O’Brien v Persian Properties t/a O’Callaghan Hotels  23 E.L.R. 211, where the claimant’s employment had been terminated while she was on maternity leave which the tribunal considered a discriminatory dismissal on the grounds of gender.
 Female Teacher v Board of Management of a Secondary School  24 E.L.R. 16, where the complainant was dismissed as a result of harassment complaints she made which the tribunal considered victimisation
 Batt v Palmece Ltd t/a Comfort Inn  DEC-E2010-126, where the tribunal found that the respondent had victimised the complainant when she was put under pressure to waive her legal rights and blamed for communication difficulties at a time when she was seriously ill from a pregnancy-related condition.
 Industrial Relations Act 1990 (Code of Practice detailing Procedures for Addressing Bullying in the Workplace) (Declaration) Order 2002 (S.I. No. 17/2002)
 Liz Allen v. Independent Newspapers (Ireland) Ltd  13 E.L.R. 84, where substantial damages were awarded to the plaintiff for personal injuries, loss and inconvenience caused by the alleged negligence of her former employer.
 Louise Hannon v First Direct Logistics Limited  DEC-E2011-066, where a transgender employee alleged that since informing her employer of her true identity her working conditions were made so intolerable that she was forced to resign,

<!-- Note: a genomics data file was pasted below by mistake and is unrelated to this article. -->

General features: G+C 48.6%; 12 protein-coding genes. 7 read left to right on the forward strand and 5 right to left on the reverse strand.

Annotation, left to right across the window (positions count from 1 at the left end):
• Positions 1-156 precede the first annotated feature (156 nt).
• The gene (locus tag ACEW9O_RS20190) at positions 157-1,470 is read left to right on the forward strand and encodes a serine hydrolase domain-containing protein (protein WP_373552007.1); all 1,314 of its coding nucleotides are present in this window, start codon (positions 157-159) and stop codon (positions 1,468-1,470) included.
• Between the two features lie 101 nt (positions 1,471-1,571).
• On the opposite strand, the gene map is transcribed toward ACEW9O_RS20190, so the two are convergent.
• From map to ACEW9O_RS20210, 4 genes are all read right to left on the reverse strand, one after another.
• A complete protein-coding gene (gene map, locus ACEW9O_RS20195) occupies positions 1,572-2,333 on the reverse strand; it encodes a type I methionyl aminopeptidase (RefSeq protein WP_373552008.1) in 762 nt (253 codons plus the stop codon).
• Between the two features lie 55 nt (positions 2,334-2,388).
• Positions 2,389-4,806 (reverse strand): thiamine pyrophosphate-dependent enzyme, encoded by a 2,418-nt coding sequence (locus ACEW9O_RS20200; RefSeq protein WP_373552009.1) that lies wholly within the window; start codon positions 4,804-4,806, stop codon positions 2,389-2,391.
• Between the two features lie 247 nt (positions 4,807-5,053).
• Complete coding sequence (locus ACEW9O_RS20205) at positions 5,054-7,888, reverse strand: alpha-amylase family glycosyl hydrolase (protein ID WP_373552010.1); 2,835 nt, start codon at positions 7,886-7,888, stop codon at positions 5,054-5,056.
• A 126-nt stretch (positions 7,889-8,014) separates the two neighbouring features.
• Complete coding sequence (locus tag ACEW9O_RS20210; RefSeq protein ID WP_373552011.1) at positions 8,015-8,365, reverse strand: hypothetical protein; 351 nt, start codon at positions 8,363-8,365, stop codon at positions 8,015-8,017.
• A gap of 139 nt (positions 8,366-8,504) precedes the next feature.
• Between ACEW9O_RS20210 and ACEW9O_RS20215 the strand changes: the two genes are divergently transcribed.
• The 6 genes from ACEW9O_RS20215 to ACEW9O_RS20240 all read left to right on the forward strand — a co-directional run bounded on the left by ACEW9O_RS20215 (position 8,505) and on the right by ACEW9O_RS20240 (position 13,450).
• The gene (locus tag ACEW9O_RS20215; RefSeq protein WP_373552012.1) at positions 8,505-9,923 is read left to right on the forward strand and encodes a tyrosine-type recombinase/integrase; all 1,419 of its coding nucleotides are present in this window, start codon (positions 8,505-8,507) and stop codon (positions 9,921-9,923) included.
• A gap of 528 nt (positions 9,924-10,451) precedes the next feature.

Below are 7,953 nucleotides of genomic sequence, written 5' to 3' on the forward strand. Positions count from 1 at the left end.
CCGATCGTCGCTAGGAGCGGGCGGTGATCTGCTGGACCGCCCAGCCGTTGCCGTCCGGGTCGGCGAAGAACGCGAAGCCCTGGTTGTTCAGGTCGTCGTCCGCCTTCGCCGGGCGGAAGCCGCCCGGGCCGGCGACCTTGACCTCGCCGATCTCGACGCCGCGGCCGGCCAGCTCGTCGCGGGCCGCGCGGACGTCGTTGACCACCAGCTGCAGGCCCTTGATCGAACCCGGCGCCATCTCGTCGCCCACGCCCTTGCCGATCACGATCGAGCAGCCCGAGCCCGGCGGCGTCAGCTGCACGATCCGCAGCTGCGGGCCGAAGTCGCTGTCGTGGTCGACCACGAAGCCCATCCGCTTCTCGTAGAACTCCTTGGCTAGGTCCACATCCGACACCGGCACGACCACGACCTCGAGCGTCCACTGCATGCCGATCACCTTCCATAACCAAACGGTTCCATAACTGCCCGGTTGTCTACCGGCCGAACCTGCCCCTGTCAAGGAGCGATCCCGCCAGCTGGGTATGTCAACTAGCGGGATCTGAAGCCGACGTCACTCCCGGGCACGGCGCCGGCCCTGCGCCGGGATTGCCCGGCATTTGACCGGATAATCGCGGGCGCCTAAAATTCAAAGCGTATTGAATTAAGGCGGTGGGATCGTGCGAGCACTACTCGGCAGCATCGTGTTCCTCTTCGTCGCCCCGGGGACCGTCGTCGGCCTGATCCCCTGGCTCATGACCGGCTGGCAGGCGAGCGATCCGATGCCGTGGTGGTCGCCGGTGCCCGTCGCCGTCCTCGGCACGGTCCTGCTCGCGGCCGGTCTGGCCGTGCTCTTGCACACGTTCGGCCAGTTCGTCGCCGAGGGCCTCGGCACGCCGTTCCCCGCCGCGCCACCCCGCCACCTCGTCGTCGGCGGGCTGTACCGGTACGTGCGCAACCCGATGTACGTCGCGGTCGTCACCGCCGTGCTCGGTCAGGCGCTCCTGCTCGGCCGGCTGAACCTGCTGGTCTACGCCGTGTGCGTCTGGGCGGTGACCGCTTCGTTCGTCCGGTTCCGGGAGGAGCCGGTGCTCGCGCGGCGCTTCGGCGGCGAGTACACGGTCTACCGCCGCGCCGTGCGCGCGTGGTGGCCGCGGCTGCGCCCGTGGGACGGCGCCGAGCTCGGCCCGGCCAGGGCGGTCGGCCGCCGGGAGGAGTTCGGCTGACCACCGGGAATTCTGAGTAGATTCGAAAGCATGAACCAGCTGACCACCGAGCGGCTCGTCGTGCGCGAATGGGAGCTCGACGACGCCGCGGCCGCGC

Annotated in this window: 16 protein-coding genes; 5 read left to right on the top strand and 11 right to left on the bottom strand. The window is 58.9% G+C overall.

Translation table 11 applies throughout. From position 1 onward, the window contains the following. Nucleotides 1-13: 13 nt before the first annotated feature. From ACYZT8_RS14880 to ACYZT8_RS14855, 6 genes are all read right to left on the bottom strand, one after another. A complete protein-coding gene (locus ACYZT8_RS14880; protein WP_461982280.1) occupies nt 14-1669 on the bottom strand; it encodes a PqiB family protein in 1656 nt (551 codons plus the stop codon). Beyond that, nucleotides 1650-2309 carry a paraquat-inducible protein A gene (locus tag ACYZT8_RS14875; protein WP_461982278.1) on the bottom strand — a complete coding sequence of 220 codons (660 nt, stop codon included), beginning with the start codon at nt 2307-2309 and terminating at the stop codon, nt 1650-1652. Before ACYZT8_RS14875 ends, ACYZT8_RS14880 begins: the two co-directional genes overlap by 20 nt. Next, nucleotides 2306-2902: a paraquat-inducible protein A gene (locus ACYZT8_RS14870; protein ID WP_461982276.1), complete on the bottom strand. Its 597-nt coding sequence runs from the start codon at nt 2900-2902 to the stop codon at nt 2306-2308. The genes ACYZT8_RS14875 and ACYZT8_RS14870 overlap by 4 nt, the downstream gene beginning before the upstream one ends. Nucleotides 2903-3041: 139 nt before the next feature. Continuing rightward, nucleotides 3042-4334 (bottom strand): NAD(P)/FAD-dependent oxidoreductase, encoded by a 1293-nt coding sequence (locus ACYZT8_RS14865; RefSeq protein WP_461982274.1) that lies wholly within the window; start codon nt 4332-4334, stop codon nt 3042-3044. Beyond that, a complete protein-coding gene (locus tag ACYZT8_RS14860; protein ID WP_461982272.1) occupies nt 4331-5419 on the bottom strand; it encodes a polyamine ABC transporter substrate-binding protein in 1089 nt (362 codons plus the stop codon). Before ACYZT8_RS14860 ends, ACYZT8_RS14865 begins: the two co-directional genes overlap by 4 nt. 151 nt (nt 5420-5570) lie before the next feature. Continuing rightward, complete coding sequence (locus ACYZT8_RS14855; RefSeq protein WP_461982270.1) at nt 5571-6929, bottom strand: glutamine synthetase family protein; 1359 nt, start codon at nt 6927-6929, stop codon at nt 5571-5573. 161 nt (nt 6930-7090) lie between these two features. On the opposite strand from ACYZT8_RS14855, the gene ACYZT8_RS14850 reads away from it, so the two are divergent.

Section 15, Employment Equality Act, 1998
 Williams v Morrissey  37 I.L.T.R 65, where the employer was held liable for his employee throwing a stone while driving a cow along some streets in order to prevent the cow from taking a wrong turning, which stone hit a passer-by.
 Lister v Hesley Hall Ltd  UKHL 22, where the employer was held liable for a school warden’s sexual abuse.
 Atkinson v Carthy and Others  ELR 1, where an employee had been subjected to sexual harassment by the employer’s accountant over a long period of time. She did not make a formal complaint and argued that there was no complaints procedure in place to allow her to make such a complaint. The employer argued that he had an open-door policy regarding employee complaints. The employer was held liable due to their failure to have in place adequate procedures.
 Shanley v Sligo County Council , where a fireman had been subjected to persistent bullying by a superior over a period of eight years and the council was held liable.
 Mehigan v Dyflin Publications Ltd. (UD 582/2001), where dismissal of an employee after disseminating pornographic images via his work email was found to be unfair because there was no policy in place.
 A proposal for Infinity Ltd’s new Internet and Email Usage Policy is attached in appendix 1.
 Mehigan v Dyflin Publications Ltd. (UD 582/2001)